Commonly known as the warrior queen, Queen Amina of Zaria was the first woman to become the Sarauniya queen in a male-dominated society. She expanded the territory of the Hausa people of north Africa to its largest borders in history.
Much of what is known of Queen Amina is based on information related in the […]. Much of what is known of Queen Amina is based on information related in the Kano Chronicles. Other details are pulled from the oral traditions of Nigeria. As a result, the memory of Queen Amina has assumed legendary proportions in her native Hausaland and beyond. Eventually, the entire state of Zazzau was renamed Zaria, which is now a province in present-day Nigeria.
Amina was born around in Zaria. She lived approximately years prior to the establishment of the Sokoto Caliphate federation that governed Nigeria during the period of British colonial rule following the Islamic jihad holy war that overtook the region in the 19 th century. She was born to the ruler, Bakwa of Turunku, who lived in the city state of Zazzau. The family was wealthy as a result of trading in imported metals, cloth, cola, salt, horses and imported metals.
Queen Amina of Zaria
This led to her eventually emerging as a leader of the Zazzau cavalry, during which time she accumulated great wealth and numerous military accolades. Upon the death of her brother after a 10 year rule, Amina had matured into a fierce warrior and earned the respect of the Zazzau military, so she was able to assume the reign of the kingdom.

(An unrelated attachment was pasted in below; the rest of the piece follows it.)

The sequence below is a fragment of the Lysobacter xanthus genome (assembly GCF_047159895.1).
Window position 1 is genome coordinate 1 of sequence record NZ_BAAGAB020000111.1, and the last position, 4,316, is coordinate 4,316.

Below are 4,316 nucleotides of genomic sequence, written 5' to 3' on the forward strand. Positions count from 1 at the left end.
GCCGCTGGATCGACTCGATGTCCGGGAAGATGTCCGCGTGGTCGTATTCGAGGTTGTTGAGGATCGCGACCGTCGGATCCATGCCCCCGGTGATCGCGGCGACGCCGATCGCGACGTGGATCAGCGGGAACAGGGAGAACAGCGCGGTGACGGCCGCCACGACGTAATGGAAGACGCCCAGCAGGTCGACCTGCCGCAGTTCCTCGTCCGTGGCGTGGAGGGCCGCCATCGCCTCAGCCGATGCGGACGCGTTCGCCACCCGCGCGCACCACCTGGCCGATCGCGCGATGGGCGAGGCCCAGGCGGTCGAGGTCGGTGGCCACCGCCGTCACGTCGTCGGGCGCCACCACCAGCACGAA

Women could even oust men who were not performing their duties effectively. The rise and fall of the powerful and more dominant Songhai people, and the resulting competition for control of trade routes, incited continual warring among the Hausa people and their neighbouring settlements during the 15 th and 16 th centuries.
Exploits in Battle
In the continual competition for power among the Hausa states, Zaria for a time achieved predominance under Queen Amina. For the rest of her [34 year] reign, she continued to fight and expand her kingdom to [its] greatest in history. Amina brought unheard-of wealth to the land; one description cites a tribute payment of 40 eunuchs and 10, kola nuts. Because her people were talented metal workers, Amina introduced metal armour, including iron helmets and chain mail, to her army.
Amina is also credited as the architect of the strong earthen walls around the city, which became the prototype for the fortifications used in all Hausa states. Many of these walls remain in existence to this day. Walling was a vitally important consideration in the development of African urban life.
Walls gave definition to settlements and prevented uncontrollable sprawl. They also provided psychological and physical security. In unstable times, they afforded protection against theft or destruction and in peacetime, they controlled entry and exit. The walls constructed by Queen Amina of Zaria not only protected Hausa markets from external threats emanating from the south, but also became an enduring testimony to her glorious reign.
According to legend, Amina refused to marry and instead took a temporary husband from the legions of vanquished foes after every battle. Legend also [records] that she died during a military campaign at Atagara near Bida in Nigeria.
Today, her memory represents the spirit and strength of womanhood. Where they were prevented from being openly active, women used loopholes inherent in their social structures to gain and maintain some level of power.
This changed to a large extent with the advent of Islam and, later, British colonial rule, causing women to suffer important setbacks. The obstacles facing women in Nigeria and across Africa may persist, yet the legacies and examples of women such as Amina point to the possibilities that exist for African women to reshape the destinies of their societies and communities.
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NHD 2015: Queen Amina of Hausaland Documentary
Colorado: Westview Press. Maintaining power. Queen Amina of Zaria African feminist ancestors Commonly known as the warrior queen, Queen Amina of Zaria was the first woman to become the Sarauniya queen in a male-dominated society.
African feminist ancestors.